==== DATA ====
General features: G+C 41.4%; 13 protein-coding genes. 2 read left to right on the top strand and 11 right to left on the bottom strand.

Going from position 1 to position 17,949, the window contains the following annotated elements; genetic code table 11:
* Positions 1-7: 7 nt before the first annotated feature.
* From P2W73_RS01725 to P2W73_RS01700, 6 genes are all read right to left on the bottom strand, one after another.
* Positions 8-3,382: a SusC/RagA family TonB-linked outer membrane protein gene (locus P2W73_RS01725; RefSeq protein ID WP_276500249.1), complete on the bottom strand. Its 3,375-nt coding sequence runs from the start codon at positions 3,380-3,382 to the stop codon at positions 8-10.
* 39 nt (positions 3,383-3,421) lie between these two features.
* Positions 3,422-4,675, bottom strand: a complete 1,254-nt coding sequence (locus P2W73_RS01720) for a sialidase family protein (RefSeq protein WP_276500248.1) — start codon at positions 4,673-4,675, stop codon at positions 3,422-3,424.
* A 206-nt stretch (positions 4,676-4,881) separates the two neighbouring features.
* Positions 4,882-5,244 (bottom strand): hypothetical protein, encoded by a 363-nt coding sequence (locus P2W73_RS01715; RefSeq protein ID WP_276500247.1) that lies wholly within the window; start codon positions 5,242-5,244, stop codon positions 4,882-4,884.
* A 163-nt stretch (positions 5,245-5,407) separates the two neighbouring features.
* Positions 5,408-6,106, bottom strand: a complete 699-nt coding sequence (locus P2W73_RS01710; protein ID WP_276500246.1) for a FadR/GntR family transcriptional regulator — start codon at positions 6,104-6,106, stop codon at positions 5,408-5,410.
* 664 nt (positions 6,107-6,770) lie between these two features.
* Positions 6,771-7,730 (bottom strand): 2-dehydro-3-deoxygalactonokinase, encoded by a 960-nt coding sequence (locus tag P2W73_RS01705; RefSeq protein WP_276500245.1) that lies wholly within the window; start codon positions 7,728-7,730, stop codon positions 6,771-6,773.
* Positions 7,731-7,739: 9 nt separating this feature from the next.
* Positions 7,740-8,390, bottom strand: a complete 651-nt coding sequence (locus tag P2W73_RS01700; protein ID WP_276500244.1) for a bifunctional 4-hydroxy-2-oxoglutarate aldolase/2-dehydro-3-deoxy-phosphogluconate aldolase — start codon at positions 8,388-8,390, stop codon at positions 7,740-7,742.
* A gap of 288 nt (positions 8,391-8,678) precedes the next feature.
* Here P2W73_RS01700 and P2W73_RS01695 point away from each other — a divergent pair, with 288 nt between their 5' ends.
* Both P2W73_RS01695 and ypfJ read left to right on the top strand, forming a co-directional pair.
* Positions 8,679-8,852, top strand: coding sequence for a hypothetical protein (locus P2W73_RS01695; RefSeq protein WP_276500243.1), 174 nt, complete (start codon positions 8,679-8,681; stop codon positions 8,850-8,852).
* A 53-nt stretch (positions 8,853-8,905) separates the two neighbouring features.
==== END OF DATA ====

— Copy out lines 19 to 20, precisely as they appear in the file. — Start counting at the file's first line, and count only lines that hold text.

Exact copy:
* Positions 8,679-8,852, top strand: coding sequence for a hypothetical protein (locus P2W73_RS01695; RefSeq protein WP_276500243.1), 174 nt, complete (start codon positions 8,679-8,681; stop codon positions 8,850-8,852).
* A 53-nt stretch (positions 8,853-8,905) separates the two neighbouring features.